rightTrackServo.attach(PIN_RIGHT_SERVO);

  // init ethernet shield
  Serial.println("Initializing ethernet.");
  Ethernet.begin(mac, ip, gateway, subnet);
  server = Server(port);
  server.begin();
}

void loop()
{
  // output debug info
  Serial.println("Waiting for client...");

  // check for an incoming client
  Client client = server.available();

  // if client found, begin parsing robot control commands
  if (client) {

    // output debug info
    Serial.println("Client acquired...");

    // echo valid commands to user
    client.println("Movement commands:");
    client.println("------------------");
    client.println("Stop - q");
    client.println("Forward - w");
    client.println("Reverse - s");
    client.println("Left - a");
    client.println("Right - d");
    client.println("Full forward - W");
    client.println("Full Reverse - S");

    // process user input as long as connection persits
    while (client.connected()) {

      // check for user input
      if (client.available()) {

        // read the next character from the input buffer
        char c = client.read();

        // output debug info
        Serial.print("Received command: ");
        Serial.println(c);

        // process command
        switch (c)
        {
          case CSTOP:
            client.println("Full Stop");
            stopMovement();
            break;

          case CFORWARD:
            client.println("Accelerating Forward.");
            moveForward();
            break;

          case CREVERSE:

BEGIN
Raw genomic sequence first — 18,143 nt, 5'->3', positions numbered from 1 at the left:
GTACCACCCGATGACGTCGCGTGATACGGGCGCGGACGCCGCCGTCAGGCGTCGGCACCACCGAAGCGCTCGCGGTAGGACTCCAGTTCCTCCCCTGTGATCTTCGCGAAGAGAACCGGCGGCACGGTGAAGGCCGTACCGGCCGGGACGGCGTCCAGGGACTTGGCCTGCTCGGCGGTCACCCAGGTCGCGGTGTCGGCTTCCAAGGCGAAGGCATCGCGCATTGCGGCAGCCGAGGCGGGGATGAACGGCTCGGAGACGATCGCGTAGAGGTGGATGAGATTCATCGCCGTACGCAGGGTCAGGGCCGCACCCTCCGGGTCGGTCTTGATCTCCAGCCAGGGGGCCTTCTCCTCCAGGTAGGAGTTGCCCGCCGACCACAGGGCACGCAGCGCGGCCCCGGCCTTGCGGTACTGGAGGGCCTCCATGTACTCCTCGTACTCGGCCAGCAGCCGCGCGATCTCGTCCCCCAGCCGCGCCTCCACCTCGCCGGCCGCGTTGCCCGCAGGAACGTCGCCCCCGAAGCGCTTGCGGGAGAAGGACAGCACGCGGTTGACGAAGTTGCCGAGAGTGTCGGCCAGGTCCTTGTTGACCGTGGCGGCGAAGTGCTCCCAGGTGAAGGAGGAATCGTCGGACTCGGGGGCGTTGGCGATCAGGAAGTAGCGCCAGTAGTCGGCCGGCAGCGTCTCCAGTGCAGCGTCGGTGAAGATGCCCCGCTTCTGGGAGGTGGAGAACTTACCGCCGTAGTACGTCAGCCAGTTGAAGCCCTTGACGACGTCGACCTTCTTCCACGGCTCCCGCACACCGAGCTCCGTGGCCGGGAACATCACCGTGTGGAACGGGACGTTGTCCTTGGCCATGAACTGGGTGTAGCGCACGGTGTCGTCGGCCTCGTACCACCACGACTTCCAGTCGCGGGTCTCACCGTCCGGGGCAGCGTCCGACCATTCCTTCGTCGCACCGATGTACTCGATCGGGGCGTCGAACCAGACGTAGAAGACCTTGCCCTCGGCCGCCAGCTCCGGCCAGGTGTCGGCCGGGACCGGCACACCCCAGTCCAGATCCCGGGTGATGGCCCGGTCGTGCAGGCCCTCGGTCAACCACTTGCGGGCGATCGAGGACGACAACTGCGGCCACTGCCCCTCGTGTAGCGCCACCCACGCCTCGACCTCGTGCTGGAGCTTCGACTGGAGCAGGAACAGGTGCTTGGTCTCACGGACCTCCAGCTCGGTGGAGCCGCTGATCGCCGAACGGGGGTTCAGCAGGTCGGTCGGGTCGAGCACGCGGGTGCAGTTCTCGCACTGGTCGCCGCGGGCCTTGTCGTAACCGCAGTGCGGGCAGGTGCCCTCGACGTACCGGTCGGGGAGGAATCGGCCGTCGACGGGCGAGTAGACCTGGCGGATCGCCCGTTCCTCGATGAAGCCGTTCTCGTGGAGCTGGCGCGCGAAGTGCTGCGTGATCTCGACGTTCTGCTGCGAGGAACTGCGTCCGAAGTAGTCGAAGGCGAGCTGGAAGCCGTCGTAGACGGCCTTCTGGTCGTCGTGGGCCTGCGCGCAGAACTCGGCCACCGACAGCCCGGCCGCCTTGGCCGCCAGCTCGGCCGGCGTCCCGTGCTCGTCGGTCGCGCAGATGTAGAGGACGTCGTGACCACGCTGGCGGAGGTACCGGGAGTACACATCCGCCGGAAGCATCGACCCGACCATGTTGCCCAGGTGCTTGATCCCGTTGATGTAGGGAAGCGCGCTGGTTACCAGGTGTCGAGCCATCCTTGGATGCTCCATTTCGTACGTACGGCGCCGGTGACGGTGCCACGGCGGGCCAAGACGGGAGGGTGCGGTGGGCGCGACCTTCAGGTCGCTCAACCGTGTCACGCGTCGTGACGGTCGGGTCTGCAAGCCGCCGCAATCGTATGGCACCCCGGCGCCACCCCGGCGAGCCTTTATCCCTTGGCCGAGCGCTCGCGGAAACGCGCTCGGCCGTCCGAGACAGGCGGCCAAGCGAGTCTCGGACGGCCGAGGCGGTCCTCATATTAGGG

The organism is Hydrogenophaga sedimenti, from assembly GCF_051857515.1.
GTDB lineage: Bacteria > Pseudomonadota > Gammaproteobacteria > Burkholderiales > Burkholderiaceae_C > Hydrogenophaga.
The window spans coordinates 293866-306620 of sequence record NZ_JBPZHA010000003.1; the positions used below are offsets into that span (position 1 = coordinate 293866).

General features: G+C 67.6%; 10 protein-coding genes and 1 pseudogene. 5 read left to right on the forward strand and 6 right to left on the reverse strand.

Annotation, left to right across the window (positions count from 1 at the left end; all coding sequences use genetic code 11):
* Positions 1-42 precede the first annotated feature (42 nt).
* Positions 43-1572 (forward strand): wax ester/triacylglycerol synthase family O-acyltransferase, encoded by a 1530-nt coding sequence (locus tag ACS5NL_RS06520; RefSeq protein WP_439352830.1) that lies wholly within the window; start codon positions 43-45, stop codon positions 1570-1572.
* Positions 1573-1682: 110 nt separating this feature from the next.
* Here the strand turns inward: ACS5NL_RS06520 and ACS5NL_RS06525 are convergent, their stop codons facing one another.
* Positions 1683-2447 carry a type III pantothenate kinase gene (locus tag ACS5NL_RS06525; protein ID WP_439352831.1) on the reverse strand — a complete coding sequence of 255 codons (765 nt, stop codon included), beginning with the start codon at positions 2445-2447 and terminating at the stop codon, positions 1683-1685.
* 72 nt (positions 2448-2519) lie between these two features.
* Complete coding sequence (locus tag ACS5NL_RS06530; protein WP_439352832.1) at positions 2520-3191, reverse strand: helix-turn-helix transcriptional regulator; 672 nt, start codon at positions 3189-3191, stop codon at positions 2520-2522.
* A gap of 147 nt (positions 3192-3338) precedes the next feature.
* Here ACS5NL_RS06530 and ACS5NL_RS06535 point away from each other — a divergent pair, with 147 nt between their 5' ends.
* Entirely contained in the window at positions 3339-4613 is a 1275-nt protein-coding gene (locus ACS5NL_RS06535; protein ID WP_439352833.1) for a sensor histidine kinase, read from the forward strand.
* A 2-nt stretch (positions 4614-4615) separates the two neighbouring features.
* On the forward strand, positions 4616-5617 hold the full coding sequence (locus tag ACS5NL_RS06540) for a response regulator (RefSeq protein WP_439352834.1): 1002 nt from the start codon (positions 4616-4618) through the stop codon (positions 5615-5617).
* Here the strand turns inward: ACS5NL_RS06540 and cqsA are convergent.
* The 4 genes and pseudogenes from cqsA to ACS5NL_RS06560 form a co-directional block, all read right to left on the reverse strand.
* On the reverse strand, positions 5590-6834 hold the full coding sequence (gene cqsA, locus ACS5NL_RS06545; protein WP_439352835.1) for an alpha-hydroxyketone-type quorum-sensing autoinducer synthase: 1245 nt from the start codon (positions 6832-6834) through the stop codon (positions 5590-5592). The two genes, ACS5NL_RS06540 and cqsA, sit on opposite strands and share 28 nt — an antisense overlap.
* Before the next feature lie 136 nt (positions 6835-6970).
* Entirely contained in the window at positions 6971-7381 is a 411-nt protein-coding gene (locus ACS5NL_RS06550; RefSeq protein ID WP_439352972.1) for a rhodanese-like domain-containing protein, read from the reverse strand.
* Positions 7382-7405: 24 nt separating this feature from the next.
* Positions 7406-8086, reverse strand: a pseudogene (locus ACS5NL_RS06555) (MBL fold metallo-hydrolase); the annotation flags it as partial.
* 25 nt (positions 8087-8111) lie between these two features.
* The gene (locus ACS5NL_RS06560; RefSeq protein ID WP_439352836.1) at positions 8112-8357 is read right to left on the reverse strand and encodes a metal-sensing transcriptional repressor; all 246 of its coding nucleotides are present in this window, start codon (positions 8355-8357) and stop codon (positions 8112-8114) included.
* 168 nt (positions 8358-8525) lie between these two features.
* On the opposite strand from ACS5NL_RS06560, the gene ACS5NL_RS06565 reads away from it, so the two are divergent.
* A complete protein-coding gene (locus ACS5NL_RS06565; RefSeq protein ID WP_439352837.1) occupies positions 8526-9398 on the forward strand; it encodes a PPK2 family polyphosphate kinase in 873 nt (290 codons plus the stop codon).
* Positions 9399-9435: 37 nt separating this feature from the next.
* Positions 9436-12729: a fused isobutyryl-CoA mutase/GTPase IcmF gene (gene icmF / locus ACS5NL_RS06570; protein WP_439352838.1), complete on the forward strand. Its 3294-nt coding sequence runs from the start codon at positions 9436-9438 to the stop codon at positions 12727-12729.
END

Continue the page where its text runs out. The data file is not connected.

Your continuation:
client.println("Accelerating backward.");
            moveBackward();
            break;

          case CLEFT:
            client.println("Turning left.");
            turnLeft();
            break;

          case CRIGHT:
            client.println("Turning right.");
            turnRight();
            break;

          case CFORWARD_FULL:
            client.println("Full speed ahead!");
            leftTrackSpeed = VEX_FULL_FORWARD;
            rightTrackSpeed = VEX_FULL_FORWARD;
            updateServos();
            break;

          case CREVERSE_FULL:
            client.println("Full speed reverse!");
            leftTrackSpeed = VEX_FULL_REVERSE;
            rightTrackSpeed = VEX_FULL_REVERSE;
            updateServos();
            break;

          case CMAINTAIN:
            client.println("Maintaining current speed.");
            lastMoveTime = millis();
            break;

          default:
            client.print("Unrecognized command: ");
            client.println(c);
        }
      } else // no input from user to process
      {
        // stop movement if movement time limit exceeded
        if (isMoving) {
          if (millis() - lastMoveTime >= MOVEMENT_TIMEOUT) {
            Serial.println("Movement timeout.");
            stopMovement();
          }
        }
      }
    }

    Serial.println("Connection terminated.");
    stopMovement();
  }
}

void updateServos()
{
  leftTrackServo.writeMicroseconds(leftTrackSpeed);
  rightTrackServo.writeMicroseconds(rightTrackSpeed);
  lastMoveTime = millis();

  if ((leftTrackSpeed == VEX_NEUTRAL) && (rightTrackSpeed == VEX_NEUTRAL))